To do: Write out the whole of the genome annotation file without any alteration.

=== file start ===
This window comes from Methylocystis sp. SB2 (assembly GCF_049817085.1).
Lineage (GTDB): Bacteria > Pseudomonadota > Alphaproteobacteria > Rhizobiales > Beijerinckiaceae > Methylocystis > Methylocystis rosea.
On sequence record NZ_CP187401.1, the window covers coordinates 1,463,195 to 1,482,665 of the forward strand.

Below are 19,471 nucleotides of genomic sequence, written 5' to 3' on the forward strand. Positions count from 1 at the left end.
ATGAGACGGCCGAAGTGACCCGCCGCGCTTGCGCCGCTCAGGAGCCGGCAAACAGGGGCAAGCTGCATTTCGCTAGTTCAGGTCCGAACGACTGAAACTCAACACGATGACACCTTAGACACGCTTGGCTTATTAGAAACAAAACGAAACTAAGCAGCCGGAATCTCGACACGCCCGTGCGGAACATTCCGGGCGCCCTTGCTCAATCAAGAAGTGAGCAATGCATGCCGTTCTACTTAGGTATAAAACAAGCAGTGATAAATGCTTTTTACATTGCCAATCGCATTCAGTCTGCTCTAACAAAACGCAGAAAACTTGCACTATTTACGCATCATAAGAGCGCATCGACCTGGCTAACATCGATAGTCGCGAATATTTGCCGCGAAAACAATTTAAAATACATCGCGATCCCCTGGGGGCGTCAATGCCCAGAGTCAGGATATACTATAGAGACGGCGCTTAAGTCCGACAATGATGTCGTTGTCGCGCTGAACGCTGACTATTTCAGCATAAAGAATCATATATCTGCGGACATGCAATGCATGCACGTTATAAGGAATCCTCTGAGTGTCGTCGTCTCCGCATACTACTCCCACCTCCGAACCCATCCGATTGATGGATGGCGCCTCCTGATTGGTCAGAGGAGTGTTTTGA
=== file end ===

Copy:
This window comes from Methylocystis sp. SB2 (assembly GCF_049817085.1).
Lineage (GTDB): Bacteria > Pseudomonadota > Alphaproteobacteria > Rhizobiales > Beijerinckiaceae > Methylocystis > Methylocystis rosea.
On sequence record NZ_CP187401.1, the window covers coordinates 1,463,195 to 1,482,665 of the forward strand.

Below are 19,471 nucleotides of genomic sequence, written 5' to 3' on the forward strand. Positions count from 1 at the left end.
ATGAGACGGCCGAAGTGACCCGCCGCGCTTGCGCCGCTCAGGAGCCGGCAAACAGGGGCAAGCTGCATTTCGCTAGTTCAGGTCCGAACGACTGAAACTCAACACGATGACACCTTAGACACGCTTGGCTTATTAGAAACAAAACGAAACTAAGCAGCCGGAATCTCGACACGCCCGTGCGGAACATTCCGGGCGCCCTTGCTCAATCAAGAAGTGAGCAATGCATGCCGTTCTACTTAGGTATAAAACAAGCAGTGATAAATGCTTTTTACATTGCCAATCGCATTCAGTCTGCTCTAACAAAACGCAGAAAACTTGCACTATTTACGCATCATAAGAGCGCATCGACCTGGCTAACATCGATAGTCGCGAATATTTGCCGCGAAAACAATTTAAAATACATCGCGATCCCCTGGGGGCGTCAATGCCCAGAGTCAGGATATACTATAGAGACGGCGCTTAAGTCCGACAATGATGTCGTTGTCGCGCTGAACGCTGACTATTTCAGCATAAAGAATCATATATCTGCGGACATGCAATGCATGCACGTTATAAGGAATCCTCTGAGTGTCGTCGTCTCCGCATACTACTCCCACCTCCGAACCCATCCGATTGATGGATGGCGCCTCCTGATTGGTCAGAGGAGTGTTTTGA